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  Habitat & Distribution




Polar bears are natives to the cold arctic climates of high latitudes.  Polar bears are commonly found in regions around the North Pole.  These areas include: parts of Canada, extending from the northern Arctic Islands to the southern Hudson Bay area, Greenland, islands near the coast of Norway, the Soviet Union coast, and the coasts of Alaska (U.S. Fish and Wildlife Service, 1-2).  However, polar bears have been found as far as 88 degrees north and as far south as the Pribilof Islands, which are located in the Bering Sea, as well as the island of Newfoundland, Iceland and the southern tip of Greenland. (Nowak, 1093).  The regions around the North Pole are subject to periodic ice fracturing along with open water and land. According to DeMaster and Stirling, the refreezing of fractured ice makes it easier for the polar bear to find food and success in hunting (Nowak,1093).   According to Ruff and Wilson, very few polar bears occupy the multiyear ice of the polar basin.  This is largely because the pack ice in this region is far less productive and the food supply is very limited.  Male and female polar bears are different in that they occupy different areas of the land at different times of the year.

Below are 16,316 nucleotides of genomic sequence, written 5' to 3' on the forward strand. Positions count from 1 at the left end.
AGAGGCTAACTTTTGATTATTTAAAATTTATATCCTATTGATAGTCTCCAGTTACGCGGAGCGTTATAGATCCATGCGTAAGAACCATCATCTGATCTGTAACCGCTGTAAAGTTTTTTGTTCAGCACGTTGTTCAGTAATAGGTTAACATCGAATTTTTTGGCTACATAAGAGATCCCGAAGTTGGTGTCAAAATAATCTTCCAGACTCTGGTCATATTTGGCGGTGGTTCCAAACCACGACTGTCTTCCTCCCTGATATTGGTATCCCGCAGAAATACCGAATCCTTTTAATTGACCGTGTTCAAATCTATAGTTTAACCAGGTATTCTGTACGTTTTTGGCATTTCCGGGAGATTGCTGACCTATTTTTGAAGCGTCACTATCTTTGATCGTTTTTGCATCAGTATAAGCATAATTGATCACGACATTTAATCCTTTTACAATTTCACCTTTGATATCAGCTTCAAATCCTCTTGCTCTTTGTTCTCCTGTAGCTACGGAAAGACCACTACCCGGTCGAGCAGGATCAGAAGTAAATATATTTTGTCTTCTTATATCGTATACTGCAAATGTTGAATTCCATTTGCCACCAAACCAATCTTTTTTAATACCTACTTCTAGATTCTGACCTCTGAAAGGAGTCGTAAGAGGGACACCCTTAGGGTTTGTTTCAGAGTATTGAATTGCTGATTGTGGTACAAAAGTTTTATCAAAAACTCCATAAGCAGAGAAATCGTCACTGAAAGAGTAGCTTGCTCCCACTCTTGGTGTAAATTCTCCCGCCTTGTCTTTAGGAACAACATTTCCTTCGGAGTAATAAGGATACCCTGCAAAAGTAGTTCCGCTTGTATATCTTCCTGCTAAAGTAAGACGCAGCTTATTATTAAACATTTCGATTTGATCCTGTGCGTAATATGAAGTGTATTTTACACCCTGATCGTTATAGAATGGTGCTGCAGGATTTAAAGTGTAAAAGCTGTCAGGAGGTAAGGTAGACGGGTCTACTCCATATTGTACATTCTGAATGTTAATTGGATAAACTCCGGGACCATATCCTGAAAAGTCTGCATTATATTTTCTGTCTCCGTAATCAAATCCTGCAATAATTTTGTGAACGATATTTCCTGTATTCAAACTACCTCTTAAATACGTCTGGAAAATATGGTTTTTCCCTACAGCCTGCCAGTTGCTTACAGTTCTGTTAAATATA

located at http://www.polarbearsinternational.org/bear-facts/
This picture above was taken from Polar Bears International; this polar bear has secured a spot on the open sea pack ice.

During pregnancy, female polar bears can be found on the mainland in their hibernating dens.  Contrastingly, the male polar bears remain on the ice during the duration of the pregnancy.  In the summertime, both male and female polar bears can be found on the ice hunting for food.  North-south migrations are common among the polar bear population as well.  Such migrations occur when the pack ice recedes northward in the spring and advances southward in the fall.  This type of migration generally takes place when food is scarce and supply is low.  There are some populations of polar bears, however, that are constant and do all of their hunting and breeding in one area.  Although most polar bears position themselves either along the coastline or several hundred kilometers from shore, some polar bears will locate relatively close to the shore.  Some polar bears have been known to wander as close as 200 kilometers from the inland (Nowak, 1093).  Although the polar bear may relocate many different times throughout the year, it is not considered to be a nomad (Nowak, 1093). 


located at http://images.fws.gov/
The above picture was taken from U.S. Fish and Wildlife Service Digital Library System. This polar bear is walking along the inland coast. 


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Created by: Alison Kolinski
 Feel free to contact me with comments at kolinski.alis@students.uwlax.edu